Imbued with socialist ideals, it was applied to all manner of buildings, including homes and apartment blocks, and was partly a reaction to what was considered “bourgeois” neo-gothic and other revival styles, as well as to the work of Hendrik Petrus Berlage.
The style, highly influenced by Expressionism, was characterized by the use of rounded, organic facades with many purely decorative, non-functional elements such as spires, sculptures and “ladder” windows (with horizontal bars reminiscent of ladder steps).
The movement had its origins in the office of architect Eduard Cuypers in Amsterdam. Although Cuypers wasn’t a progressive architect himself, he did give his employees plenty of opportunity to develop. The three leaders of the Amsterdam School Michel de Klerk, Johan van der Mey and Piet Kramer all worked for Cuypers until about 1910. Impetus for the movement also came from the city. In 1905 Amsterdam was the first city to establish a building code, and the city hired Johan van der Mey afterwards, in the special position as “Aesthetic Advisor”, to bring artistic unity and vision to its built environment.
Van der Mey’s major commission, the 1912 cooperative-commercial Scheepvaarthuis (Shipping House), is considered the starting point of the movement, and the three of them collaborated on that building. The Scheepvaarthuis is the prototype for Amsterdam School work: brick construction with complicated masonry, traditional massing, and the integration of an elaborate scheme of building elements (decorative masonry, art glass, wrought ironwork, spatial grammar, and especially integrated figurative sculpture) that embodies and expresses the identity of the building. The aim was to create a total architectural experience, interior and exterior, that carried social meaning.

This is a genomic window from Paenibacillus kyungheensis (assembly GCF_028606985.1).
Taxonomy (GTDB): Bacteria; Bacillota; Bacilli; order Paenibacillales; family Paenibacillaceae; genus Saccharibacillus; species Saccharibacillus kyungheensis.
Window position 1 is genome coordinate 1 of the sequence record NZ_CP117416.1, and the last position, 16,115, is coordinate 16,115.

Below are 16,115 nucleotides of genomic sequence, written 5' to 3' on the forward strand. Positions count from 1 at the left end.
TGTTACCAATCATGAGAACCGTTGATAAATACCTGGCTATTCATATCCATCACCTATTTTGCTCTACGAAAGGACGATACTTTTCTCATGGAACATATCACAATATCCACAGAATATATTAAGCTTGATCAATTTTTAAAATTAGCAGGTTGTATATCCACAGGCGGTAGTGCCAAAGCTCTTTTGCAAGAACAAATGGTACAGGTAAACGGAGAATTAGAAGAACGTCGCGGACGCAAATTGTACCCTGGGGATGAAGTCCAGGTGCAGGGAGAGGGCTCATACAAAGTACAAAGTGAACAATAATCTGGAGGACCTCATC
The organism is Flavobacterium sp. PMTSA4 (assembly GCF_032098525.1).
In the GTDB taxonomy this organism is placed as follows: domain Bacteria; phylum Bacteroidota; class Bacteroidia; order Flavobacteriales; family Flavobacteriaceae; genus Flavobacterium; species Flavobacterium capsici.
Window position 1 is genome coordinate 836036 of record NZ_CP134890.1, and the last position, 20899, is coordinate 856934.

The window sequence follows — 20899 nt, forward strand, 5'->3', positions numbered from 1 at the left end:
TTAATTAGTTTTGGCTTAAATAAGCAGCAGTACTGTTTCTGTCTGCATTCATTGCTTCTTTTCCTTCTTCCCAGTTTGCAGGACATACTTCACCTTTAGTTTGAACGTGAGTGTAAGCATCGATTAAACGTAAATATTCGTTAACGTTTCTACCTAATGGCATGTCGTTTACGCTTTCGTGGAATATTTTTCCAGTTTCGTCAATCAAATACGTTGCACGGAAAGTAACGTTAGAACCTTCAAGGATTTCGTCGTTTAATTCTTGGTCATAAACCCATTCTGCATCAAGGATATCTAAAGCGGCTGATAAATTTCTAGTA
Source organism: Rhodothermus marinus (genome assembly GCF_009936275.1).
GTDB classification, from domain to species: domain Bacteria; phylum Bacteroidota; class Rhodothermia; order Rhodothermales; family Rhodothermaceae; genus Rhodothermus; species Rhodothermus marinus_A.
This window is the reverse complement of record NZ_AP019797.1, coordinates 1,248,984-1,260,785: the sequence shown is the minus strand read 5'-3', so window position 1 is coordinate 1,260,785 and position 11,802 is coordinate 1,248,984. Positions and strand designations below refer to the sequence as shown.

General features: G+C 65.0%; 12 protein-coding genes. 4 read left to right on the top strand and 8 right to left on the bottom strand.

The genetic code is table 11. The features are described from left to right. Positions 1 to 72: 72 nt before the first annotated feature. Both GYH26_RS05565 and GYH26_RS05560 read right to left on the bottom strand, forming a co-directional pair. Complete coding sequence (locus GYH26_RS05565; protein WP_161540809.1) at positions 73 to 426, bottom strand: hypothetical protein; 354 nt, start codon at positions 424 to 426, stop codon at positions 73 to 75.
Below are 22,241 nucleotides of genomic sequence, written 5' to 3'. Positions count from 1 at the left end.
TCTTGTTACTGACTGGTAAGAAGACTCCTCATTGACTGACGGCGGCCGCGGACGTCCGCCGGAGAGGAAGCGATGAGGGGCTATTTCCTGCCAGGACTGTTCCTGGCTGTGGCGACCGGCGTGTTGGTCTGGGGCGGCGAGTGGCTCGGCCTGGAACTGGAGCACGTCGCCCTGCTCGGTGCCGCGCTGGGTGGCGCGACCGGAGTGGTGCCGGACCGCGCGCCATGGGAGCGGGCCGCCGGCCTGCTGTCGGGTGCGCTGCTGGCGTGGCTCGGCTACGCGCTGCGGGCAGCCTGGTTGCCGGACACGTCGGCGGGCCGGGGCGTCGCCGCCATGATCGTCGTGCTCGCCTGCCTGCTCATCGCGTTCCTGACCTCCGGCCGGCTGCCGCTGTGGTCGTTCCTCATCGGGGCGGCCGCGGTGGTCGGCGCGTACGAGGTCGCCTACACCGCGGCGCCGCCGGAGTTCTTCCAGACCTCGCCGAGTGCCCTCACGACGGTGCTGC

The most important and productive member of the Amsterdam school was Michel de Klerk. Other members of the Amsterdam School included Jan Gratama (who gave it its name), P. H. Endt, H. Th. Wijdeveld, J. F. Staal, C. J. Blaauw, and P. L. Marnette. The journal Wendingen (“Windings” or “Changes”), published between 1918 and 1931, was considered the magazine of the Amsterdam School.
The most important examples of the style are obviously found in Amsterdam, the single most important of which probably is Het Schip, designed by de Klerk. The movement and its followers played an important role in Berlage’s plans for the expansion of Amsterdam. After De Klerk died in 1923 the style lost most of its importance. The De Bijenkorf department-store in the Hague of 1924 is considered to be the last example of “classic” Amsterdam School expressionism. Moderate variants of the style survived until the Second World War, for example in Protestant church architecture.